Our crews are out combing the muscadines. This term means separating the shoots for ease of harvest, otherwise the tendrils wrap around the vines and make it difficult to pick the fruit.  Cut off excess growth.  Leave about 30" to 36" in length.  Cutting off the excess vines puts all the energy of the plant into increasing the size of the fruit.  Keep watering well during dry periods.

pumpkins

If you are planning to grow pumpkins for Halloween the seeds need to be planted before July 4. Also butternut squash and all the winter squashes can be planted now and will be ready for harvest in the fall.

 

Oakleaf, mophead, and lacecap hydrangeas should be pruned by August 1 or you could be removing next years flowers.

If your Blue hydrangeas have turned pink there is nothing you can do about it this year. However you can use a soil acididier or aluminium sulfate to make them blue again. If you wish to keep them pink just add a little pelletized lime around your plant.

hydrangeas

Fall Tomatoes

If you would like a fall crop of tomatoes now would be the time to plant them. If you are unable to find tomato plants at this time of year you can take cutting of the tomatoes that you are now growing. Place them in damp potting mix in light shade. Keep them moist for a couple of weeks and they will be rooted in. Then plant out in the garden.

It would also be a good time to give some thought to the fall garden.

Pruning

Oakleaf, mophead, and lacecap hydrangeas should be pruned by before August 1 or you could be removing next years flowers.

Prune all repeat flowering roses and fertilize them in preparation for the fall bloom. Roses, hydrangeas and woody trees and shrubs may also be rooted this month.  Plants with hollow and pithy stems are easily rooted.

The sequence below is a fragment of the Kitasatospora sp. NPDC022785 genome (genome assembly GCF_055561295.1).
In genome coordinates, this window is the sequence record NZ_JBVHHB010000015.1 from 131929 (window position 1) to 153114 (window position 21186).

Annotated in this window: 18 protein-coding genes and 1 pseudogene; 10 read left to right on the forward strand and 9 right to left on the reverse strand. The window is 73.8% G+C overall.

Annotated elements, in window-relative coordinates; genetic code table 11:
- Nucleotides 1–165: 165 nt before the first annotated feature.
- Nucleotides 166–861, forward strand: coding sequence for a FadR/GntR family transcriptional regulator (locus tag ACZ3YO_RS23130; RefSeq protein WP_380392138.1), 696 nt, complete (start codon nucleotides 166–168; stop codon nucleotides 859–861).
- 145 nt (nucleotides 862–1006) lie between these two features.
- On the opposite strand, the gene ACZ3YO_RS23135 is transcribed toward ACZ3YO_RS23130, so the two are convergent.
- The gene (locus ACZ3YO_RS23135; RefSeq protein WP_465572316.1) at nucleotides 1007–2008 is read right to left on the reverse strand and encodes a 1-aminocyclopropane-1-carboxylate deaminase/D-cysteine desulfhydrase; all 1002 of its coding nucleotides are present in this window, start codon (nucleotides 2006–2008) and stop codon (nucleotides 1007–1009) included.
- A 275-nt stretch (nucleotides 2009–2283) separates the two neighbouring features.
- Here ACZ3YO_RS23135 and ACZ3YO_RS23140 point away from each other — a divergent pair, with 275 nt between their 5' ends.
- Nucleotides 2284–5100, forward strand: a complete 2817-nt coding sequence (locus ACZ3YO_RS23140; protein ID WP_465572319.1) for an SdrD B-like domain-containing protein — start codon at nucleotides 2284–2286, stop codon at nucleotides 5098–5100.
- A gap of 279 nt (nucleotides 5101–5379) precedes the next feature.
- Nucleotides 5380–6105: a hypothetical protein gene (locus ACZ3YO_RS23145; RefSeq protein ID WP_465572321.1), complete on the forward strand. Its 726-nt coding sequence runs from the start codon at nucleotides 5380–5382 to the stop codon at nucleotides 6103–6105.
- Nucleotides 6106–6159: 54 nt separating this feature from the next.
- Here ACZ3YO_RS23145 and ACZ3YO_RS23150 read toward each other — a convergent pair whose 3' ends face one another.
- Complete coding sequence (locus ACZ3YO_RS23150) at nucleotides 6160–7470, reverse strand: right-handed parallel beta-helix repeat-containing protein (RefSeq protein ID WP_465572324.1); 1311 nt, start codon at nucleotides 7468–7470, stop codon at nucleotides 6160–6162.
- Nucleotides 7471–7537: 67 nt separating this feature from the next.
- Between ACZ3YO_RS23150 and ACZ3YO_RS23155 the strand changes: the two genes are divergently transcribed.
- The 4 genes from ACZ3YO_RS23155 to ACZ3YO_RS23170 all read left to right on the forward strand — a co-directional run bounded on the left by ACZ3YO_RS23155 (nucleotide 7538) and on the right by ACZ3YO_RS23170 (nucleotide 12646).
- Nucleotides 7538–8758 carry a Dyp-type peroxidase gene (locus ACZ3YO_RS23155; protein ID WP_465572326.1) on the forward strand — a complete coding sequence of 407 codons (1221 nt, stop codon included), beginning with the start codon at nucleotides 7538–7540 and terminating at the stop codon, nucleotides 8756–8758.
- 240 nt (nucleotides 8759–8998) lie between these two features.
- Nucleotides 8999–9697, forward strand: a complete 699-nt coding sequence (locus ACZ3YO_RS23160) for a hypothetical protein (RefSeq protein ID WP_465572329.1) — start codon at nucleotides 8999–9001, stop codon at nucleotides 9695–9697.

Lime Light Hydrangea

Limelight Hydrangea, hydrangea paniculata, is a good choice for summer color. The flowers are lime green and white changing to deep pink in the fall. Limelight makes a great hedge, specimen plant or in the perennial border. Limelight will grow to be about a 7 foot shrub, however, if that is a little to big for you check out Little Lime the same lime green and while flowers on a 3 to 5 foot shrub.

snowflake hydrangea

Snowflake Hydrangea, hydrangea quercifolia, is an oakleaf hydrangea with double white flowers that turn a pinkish color as they age. This is another hydrangea that provides amazing summer color.The leaves turn a lovely red burgandy color in fall. A wonderful adddition to a woodland garden, flower border or specimen plant. It grows 3 to 5 feet tall and wide.

 

Make sure that you keep your hummingbird feeders clean and the food fresh. Scrub with a brush or add 2 tablespoons of uncooked rice to the feeder and shake vigorously.  Rinse well.  Do not use soap in the feeders.  Once a month soak feeders in a solution of 1/4 cup bleach per gallon of water for an hour.  Rinse well before refilling. Keep the water fresh in your birdbaths too the birds will appreciate it.